It seems odd and unfair to me that female athletes are unduly scrutinized. What is easily waved off for men becomes a bone of contention when women are involved. Just like a man can be both masculine and be athletic, so can a woman be both feminine and athletic. Who says only men were born to be athletic? It is so annoying that someone on Facebook can comment sarcastically “Serena’s great, but does she hold up under the male gaze?”

New York Times sportswriter Ben Rothenberg apparently shares this concern. He has been raked over the coals for this widely criticized article focusing on Serena Williams’ body image in a way that furthers the body hatred so many women experience, even as Williams was triumphing at Wimbledon.

Does anyone fret about the imagined body image woes of the greatest male athletes of all time? Does anyone discuss whether guys can be both handsome and athletic or both masculine and athletic? Not at all and that is because athleticism is constantly framed by the default male gender, where it can exist for men free of stereotyped limitations.

Why is it that at the mention of the word “athlete,” an image of a male pops up in your mind? When female athletes are powerful, tough fighters, sweaty or just simply muscular, the media reduces them to animal-like caricatures, as if attempting to shame them because they are ladies.

This does not mean we undermine the role played by all our famous male athletes, who go out there, stretching themselves in the pursuit of their dreams thereby winning medals for their respective clubs and nations. Irrespective of whether they win national titles or Olympic medals, they get the accolades and the high salaries and the prize money and the endorsement deals.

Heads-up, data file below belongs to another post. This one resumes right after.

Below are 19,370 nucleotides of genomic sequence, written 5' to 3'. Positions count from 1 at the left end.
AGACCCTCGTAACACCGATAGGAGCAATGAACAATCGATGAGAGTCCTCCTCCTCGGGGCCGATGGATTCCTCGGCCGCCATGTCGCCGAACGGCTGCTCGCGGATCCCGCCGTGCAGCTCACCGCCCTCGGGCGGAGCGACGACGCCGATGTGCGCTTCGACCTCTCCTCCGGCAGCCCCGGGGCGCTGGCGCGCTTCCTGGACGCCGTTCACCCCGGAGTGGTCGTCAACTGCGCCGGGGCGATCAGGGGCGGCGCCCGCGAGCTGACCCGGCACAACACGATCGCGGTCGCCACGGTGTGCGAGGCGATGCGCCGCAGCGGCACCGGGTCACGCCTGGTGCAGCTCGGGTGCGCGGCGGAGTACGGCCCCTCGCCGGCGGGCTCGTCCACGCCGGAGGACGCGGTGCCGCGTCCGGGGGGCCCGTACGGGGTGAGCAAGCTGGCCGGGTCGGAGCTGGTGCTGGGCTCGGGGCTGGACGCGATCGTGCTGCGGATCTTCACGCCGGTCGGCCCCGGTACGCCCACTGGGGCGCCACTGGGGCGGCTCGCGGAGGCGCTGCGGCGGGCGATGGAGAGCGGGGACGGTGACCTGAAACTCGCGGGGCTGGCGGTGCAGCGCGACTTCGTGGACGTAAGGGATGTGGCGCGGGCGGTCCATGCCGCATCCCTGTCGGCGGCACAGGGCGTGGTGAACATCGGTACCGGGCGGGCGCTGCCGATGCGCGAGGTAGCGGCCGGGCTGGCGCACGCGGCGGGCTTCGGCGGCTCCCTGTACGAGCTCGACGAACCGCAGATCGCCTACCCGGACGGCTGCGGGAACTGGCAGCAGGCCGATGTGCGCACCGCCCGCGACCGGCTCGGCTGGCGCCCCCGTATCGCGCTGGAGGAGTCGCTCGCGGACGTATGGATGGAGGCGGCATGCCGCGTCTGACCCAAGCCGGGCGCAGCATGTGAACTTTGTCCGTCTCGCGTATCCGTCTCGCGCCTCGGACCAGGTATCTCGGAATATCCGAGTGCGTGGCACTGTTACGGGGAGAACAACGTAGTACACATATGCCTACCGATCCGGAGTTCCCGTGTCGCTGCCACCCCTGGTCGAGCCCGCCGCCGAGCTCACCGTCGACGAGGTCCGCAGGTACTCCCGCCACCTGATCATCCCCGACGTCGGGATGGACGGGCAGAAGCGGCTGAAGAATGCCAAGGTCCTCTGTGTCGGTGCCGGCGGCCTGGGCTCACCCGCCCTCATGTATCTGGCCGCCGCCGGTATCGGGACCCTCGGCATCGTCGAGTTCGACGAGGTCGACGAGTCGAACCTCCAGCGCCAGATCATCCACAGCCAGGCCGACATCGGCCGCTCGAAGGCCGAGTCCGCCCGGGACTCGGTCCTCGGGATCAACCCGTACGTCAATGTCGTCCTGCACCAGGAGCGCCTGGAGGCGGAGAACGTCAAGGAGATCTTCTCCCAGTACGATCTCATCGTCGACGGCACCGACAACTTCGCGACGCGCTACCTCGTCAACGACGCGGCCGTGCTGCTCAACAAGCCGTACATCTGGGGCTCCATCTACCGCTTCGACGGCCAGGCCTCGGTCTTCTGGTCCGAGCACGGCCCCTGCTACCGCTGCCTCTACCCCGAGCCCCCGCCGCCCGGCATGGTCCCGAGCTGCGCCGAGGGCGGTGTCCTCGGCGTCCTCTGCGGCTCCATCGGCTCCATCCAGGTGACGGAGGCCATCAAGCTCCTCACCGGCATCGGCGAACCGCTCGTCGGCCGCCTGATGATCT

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Have you observed that the selection of male athletes is not dependent on their physical attractiveness or race why then should it be a yardstick for selecting their female counterparts? I believe it is high time this denigration and chauvinism came to an end.

It is not a man’s world; rather it is our collective world. As it is commonly said, ”˜what is good for the goose is good for the gander’. No more should women play second fiddle. Women have a right to aspire to become whatever they desire to be. There should not be any occupation exclusively suited for men alone. Women should be given equal chances. They also deserve the million endorsements and benefits that men also enjoy.

Here’s the thing — we all have bodies that do things, not just men. I know it’s hard to see past the obsessively ornamental presentation of female bodies in the media, even those of female athletes, but female bodies don’t just pose. They don’t just decorate the world. If they are athletic, they often don’t succeed without strong and prominent muscles. They run and jump and sweat and even bleed. Don’t try to reconcile that with femininity, because femininity is many things. It needs no justification. It needs no explanation. It needs no reinvention and it needs no manipulation. Just let it be and give them a chance to explore all their inherent potentials.
Believe me; we cannot have a colourful world without women because women actually make the world beautiful. Let’s give them the chance they deserve to contributing their quota to the sports industry. We have nothing to lose, in fact, we have a lot more to gain.

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